Good Job

Bad commercials take a lot of flack here–all, IMNSHO, completely justified. But let me take a step to the other side for a change and direct your attention to a commercial that actually works.

You’ve probably seen it–if you’ve been watching the MLB playoffs, I know you’ve seen it.

It’s the Amazon Prime commercial with the dog and the lion costume. If you’ve managed to miss it for the last year, you can see it here:

Actually, that’s the Japanese version, but don’t sweat it; the US version is the same except for the language of the Amazon App seen briefly.

Whoever came up with the concept for this absolutely nailed it. It’s got a cute dog, a cute baby, and a sappy song. How could it miss?

Actually, it could easily have missed. But the ad doesn’t insult any of the actors–nobody’s egregiously stupid–or the audience. And it doesn’t try to do too much. If it had tried to push both the main point (same day delivery) and stress the incredible variety of things Amazon sells, it would have turned into a hyperjettic, crowded mess. Instead, it makes the point almost casually: “A lion costume for a dog? If they’ve got that, they must have the weird thing I want, right?”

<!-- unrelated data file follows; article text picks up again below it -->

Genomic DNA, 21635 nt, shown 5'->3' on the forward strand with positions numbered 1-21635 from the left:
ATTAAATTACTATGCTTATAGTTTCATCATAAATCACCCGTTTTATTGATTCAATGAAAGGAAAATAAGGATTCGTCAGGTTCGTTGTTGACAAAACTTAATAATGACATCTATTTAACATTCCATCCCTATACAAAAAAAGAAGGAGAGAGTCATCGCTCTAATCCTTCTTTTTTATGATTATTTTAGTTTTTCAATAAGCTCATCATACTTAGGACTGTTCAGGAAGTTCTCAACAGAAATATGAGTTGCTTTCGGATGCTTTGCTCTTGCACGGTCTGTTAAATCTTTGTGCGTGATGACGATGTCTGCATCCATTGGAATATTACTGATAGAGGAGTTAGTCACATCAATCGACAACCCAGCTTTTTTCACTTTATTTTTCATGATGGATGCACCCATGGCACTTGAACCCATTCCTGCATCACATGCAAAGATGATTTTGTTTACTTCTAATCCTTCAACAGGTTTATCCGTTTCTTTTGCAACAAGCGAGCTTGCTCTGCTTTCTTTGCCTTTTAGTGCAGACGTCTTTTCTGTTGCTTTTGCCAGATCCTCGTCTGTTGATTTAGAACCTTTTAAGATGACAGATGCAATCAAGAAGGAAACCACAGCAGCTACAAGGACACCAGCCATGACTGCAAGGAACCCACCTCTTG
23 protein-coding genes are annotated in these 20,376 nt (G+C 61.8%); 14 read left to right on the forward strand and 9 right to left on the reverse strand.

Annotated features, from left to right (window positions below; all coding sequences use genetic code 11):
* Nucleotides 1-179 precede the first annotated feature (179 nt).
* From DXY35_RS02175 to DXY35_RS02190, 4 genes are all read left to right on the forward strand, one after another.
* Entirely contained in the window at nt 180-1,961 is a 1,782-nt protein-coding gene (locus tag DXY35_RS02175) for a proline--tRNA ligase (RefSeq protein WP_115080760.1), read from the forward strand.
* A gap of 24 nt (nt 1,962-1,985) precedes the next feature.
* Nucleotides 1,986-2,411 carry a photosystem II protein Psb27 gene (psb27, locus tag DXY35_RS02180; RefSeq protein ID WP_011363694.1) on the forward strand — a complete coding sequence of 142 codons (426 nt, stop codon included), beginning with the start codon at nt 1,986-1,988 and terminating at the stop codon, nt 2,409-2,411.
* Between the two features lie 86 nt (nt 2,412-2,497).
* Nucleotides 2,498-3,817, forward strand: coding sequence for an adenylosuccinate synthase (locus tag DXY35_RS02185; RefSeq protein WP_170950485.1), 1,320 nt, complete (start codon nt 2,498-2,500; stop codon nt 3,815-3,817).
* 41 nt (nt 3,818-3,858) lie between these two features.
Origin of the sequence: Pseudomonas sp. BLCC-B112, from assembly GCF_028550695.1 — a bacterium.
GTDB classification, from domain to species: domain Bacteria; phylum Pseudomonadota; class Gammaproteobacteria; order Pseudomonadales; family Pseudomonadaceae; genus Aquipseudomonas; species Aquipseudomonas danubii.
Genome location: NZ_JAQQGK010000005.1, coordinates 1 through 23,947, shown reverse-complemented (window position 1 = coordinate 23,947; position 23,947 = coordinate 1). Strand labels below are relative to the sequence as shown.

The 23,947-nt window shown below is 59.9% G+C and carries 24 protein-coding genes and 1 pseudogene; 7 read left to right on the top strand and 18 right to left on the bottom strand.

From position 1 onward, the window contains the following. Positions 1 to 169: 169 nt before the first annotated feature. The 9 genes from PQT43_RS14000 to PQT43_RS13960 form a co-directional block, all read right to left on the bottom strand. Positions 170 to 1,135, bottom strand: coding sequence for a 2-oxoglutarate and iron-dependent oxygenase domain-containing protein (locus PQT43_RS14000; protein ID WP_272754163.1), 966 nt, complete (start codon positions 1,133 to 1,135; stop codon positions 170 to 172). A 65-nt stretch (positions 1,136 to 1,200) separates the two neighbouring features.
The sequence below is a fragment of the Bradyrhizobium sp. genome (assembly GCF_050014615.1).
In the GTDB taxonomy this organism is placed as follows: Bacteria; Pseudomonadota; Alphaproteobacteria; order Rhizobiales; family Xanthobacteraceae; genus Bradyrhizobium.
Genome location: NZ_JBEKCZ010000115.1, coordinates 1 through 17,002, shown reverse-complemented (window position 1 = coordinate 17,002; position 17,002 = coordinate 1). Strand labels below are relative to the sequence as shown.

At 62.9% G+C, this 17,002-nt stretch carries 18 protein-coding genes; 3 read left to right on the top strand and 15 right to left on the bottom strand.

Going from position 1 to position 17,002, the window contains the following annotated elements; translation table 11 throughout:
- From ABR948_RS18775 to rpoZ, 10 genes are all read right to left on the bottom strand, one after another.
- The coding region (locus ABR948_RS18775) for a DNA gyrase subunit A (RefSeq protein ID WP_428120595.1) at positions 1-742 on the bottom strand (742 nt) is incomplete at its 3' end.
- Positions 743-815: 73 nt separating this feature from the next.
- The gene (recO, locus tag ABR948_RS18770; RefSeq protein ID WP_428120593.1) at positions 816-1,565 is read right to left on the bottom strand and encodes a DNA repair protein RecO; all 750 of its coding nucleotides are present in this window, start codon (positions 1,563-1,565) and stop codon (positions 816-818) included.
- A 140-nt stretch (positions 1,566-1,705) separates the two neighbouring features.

The contrast is all the greater when you see the ad on TV, surrounded by ads for the Amazon Echo. Including the man who’s too stupid to put the lid on the blender and the woman who interrupts her busy day to gaze longingly at her motorcycle. Even the ad with the cat misfires: if your cat was staring into your fish tank, would your first reaction be to buy cat food? Well, maybe it would, but mine would be to put the cat on the floor, probably in a different room, before it tried to climb into the tank.

Interestingly, the ad started as a long-form piece, one minute and fifteen seconds, which you can see here. And the extra forty-five seconds absolutely ruin it. It loses focus and buries the message under a pair of not-at-all funny jokes. Cutting down to a thirty second spot saved it. More proof, as if we need it, that writing good fiction often requires you to cut the bits you love–William Faulkner called it killing your darlings.

Kudos to the Amazon Prime ad writer for that one perfect moment buried in all the dreck.

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